A Relief from Belief: Bernadette Mayer’s /The Ethics of Sleep/

Trembling Pillow Press, 2011; New Orleans, LA

by H.K. Rainey, special to Kelsey Street Press


I see a confluence
& dream
a new relation appears

– Bernadette Mayer, The Ethics of Sleep


The mind is a connection  machine.

–      Jonah Lehrer, in an interview with Stephen Colbert

 

A Revolution Against Syntax

In her latest book, Bernadette Mayer offers us the gift of freedom. If the Greeks believed that true democracy was chaos, it is this particular incarnation of democracy that is most at work in The Ethics of Sleep. From her poems, Mayer removes any progression of ideas, any structural syntax that offers us a footing in “meaning” and serves us instead the cold soup of language: imagery without the restraint of patriarchal influence. In this war against patriarchal ideals she has chosen the idea of sleep as her weapon: her tank, her M-16, her hand grenade.

Whether we realize it or not, we have certain predisposed beliefs about sleep.

“Why do I want you to be a certain way, sleep,” Mayer asks. Sleep is expected at night, or during structured times of the day. Like traditional poetry, sleep is the slave of structure, considered more of an evil to the industrious human than a boon, if it is left to exist outside of structure. Patriarchy dictates that citizens need structure in order to become beneficial members of society. Thus, by patriarchal standards, poetry needs structure in order to get its point across. It requires hypotaxis and progression in order to make sense. Mayer despises and challenges this assumption, as evidenced by her conversation with Dave Brinks and Jamey Jones (included as an Afterward to the collection):

 

MAYER: Here’s a good question: is there a progression of things? Because as a human being, you get this illusion that there is. But probably there isn’t.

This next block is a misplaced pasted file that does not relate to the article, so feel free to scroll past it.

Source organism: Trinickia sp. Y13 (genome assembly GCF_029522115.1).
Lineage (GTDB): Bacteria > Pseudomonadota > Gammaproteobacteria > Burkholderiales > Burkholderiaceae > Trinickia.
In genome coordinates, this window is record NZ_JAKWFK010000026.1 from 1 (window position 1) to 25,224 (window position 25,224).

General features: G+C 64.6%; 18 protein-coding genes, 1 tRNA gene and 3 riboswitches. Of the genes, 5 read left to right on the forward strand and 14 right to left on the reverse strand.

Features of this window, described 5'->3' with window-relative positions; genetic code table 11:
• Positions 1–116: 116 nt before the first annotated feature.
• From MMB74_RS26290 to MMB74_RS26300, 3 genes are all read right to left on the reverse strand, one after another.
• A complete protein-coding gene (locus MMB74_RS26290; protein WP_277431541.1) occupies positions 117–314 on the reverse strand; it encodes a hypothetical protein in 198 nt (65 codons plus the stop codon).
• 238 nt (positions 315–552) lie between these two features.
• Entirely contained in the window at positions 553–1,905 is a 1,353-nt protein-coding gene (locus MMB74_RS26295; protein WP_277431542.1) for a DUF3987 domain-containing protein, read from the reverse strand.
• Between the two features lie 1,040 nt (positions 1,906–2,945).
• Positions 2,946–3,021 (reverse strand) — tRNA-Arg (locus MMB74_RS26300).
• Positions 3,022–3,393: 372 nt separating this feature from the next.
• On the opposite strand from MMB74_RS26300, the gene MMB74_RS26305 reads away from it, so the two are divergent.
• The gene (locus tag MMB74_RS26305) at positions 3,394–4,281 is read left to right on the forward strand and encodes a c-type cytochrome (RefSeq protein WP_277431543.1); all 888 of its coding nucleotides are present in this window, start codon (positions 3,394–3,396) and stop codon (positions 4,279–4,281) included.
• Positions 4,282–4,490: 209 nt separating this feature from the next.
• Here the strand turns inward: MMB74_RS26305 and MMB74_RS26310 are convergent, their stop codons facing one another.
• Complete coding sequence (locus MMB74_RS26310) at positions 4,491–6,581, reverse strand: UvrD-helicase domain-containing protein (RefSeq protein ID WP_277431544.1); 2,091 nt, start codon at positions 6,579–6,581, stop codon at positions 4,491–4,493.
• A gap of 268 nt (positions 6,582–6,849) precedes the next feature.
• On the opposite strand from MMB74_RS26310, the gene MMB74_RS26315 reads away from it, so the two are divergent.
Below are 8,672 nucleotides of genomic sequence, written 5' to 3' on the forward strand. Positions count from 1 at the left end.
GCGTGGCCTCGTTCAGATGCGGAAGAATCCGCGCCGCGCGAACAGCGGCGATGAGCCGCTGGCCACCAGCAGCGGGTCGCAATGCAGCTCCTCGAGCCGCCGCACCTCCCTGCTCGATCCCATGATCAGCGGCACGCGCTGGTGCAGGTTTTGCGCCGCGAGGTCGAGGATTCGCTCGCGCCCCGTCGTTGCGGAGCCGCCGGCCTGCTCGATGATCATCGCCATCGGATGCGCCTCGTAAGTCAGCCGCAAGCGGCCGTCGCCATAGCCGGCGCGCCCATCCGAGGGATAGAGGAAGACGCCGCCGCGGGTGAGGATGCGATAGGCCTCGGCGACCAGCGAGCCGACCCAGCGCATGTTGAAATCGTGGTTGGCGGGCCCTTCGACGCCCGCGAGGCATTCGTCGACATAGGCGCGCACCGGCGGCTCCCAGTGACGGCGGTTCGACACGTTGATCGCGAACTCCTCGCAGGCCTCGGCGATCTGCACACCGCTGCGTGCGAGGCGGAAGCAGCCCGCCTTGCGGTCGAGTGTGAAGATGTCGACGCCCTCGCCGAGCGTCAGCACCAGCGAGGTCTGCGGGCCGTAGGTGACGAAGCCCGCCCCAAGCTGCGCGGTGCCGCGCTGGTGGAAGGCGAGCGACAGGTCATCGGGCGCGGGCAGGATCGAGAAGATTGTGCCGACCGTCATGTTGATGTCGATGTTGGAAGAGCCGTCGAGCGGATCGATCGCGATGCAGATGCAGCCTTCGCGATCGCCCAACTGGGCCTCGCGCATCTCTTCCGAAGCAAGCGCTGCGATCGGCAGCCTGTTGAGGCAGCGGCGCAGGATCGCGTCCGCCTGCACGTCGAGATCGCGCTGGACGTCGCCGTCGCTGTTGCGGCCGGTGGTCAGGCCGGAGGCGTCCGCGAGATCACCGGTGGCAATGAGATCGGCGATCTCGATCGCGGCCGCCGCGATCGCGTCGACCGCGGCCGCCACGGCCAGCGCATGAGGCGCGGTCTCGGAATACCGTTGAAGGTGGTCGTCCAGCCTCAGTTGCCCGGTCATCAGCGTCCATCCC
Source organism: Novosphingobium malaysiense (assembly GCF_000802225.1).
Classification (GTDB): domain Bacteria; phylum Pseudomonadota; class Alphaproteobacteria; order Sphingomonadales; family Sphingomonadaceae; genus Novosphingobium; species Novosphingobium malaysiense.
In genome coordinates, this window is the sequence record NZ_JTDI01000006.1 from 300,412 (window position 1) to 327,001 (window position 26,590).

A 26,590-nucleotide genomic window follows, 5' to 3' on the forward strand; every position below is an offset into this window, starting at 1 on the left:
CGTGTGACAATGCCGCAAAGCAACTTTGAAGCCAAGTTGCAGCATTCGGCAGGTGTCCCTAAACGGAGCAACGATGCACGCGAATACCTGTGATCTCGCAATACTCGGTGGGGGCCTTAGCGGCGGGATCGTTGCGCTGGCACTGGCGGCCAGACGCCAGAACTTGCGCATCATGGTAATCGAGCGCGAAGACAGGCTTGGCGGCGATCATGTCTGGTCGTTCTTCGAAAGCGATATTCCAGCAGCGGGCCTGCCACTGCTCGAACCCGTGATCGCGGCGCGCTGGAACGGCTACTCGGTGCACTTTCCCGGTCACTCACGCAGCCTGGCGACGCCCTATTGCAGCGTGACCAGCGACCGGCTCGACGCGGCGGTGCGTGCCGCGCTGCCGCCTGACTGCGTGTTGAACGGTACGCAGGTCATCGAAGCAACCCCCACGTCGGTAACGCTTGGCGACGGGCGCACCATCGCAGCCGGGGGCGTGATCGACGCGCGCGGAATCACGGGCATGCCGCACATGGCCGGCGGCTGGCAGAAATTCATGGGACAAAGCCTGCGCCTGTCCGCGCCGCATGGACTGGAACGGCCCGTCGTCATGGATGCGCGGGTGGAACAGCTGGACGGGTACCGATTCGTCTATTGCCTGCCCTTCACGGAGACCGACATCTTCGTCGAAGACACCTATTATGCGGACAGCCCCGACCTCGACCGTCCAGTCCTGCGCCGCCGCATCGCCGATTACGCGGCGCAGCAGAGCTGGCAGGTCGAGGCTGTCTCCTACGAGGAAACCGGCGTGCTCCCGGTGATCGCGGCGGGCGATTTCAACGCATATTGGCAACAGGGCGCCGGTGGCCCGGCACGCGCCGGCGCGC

JONES: So to think that there’s a progression… maybe that’s what’s wrong with humanity?

MAYER: Well, you know whose fault it is, it’s Aristotle’s. Aristotle is to blame for all these matters. The whole cause and effect idea comes from Aristotle. I hate Aristotle. A lot of what he said is totally nonsense. It’s a whole way of thinking that a lot of people in the western world have adopted. It does nothing but harm. It’s the reason for wars. It’s the reason for patriarchy. It’s annoying.

So how does a poet relieve society from the bonds of patriarchy? Mayer eases us into the idea of this type of freedom with her first poem, “Max’s Dream.” The dream is being narrated outside of sleep, in retrospect, from memory. The sentence structure here differs from the other structures (or, rather, challenged structures) in the collection. The dream is related in full sentences, in a subject-verb-object model of construction; and from the narration, it is clear that the waking mind attempts to string ideas and images together so that they make “sense.” The poem’s images move smoothly from one to the next showing the previous item’s relation to the following one in a kind of hypotaxis:

…Then they said
they had built a psychiatrics ward. Soon
after a man who looked like Jack Nicholson
came running out. I shook his hand for
some reason and then he turned into a kid